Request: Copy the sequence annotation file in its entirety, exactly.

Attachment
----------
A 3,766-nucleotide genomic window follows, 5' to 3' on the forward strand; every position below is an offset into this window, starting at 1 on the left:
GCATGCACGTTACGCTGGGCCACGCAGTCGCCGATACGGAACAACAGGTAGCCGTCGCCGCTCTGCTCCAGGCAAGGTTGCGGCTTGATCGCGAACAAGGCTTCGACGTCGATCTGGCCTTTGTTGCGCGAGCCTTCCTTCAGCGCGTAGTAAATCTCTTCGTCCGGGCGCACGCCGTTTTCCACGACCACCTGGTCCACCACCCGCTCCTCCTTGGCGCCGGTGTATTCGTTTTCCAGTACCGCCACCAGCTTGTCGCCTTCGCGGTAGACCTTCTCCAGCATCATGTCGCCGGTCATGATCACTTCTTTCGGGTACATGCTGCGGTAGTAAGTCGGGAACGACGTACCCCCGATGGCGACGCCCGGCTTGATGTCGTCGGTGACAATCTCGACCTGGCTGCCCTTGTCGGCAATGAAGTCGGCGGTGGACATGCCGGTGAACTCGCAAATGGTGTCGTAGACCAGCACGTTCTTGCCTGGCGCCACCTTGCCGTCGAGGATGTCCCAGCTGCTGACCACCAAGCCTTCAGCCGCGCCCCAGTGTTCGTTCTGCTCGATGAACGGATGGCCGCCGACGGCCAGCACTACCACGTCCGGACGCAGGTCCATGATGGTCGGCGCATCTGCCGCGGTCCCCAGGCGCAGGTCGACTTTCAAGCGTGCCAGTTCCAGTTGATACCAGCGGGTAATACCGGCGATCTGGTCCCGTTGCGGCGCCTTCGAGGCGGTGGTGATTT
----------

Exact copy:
A 3,766-nucleotide genomic window follows, 5' to 3' on the forward strand; every position below is an offset into this window, starting at 1 on the left:
GCATGCACGTTACGCTGGGCCACGCAGTCGCCGATACGGAACAACAGGTAGCCGTCGCCGCTCTGCTCCAGGCAAGGTTGCGGCTTGATCGCGAACAAGGCTTCGACGTCGATCTGGCCTTTGTTGCGCGAGCCTTCCTTCAGCGCGTAGTAAATCTCTTCGTCCGGGCGCACGCCGTTTTCCACGACCACCTGGTCCACCACCCGCTCCTCCTTGGCGCCGGTGTATTCGTTTTCCAGTACCGCCACCAGCTTGTCGCCTTCGCGGTAGACCTTCTCCAGCATCATGTCGCCGGTCATGATCACTTCTTTCGGGTACATGCTGCGGTAGTAAGTCGGGAACGACGTACCCCCGATGGCGACGCCCGGCTTGATGTCGTCGGTGACAATCTCGACCTGGCTGCCCTTGTCGGCAATGAAGTCGGCGGTGGACATGCCGGTGAACTCGCAAATGGTGTCGTAGACCAGCACGTTCTTGCCTGGCGCCACCTTGCCGTCGAGGATGTCCCAGCTGCTGACCACCAAGCCTTCAGCCGCGCCCCAGTGTTCGTTCTGCTCGATGAACGGATGGCCGCCGACGGCCAGCACTACCACGTCCGGACGCAGGTCCATGATGGTCGGCGCATCTGCCGCGGTCCCCAGGCGCAGGTCGACTTTCAAGCGTGCCAGTTCCAGTTGATACCAGCGGGTAATACCGGCGATCTGGTCCCGTTGCGGCGCCTTCGAGGCGGTGGTGATTT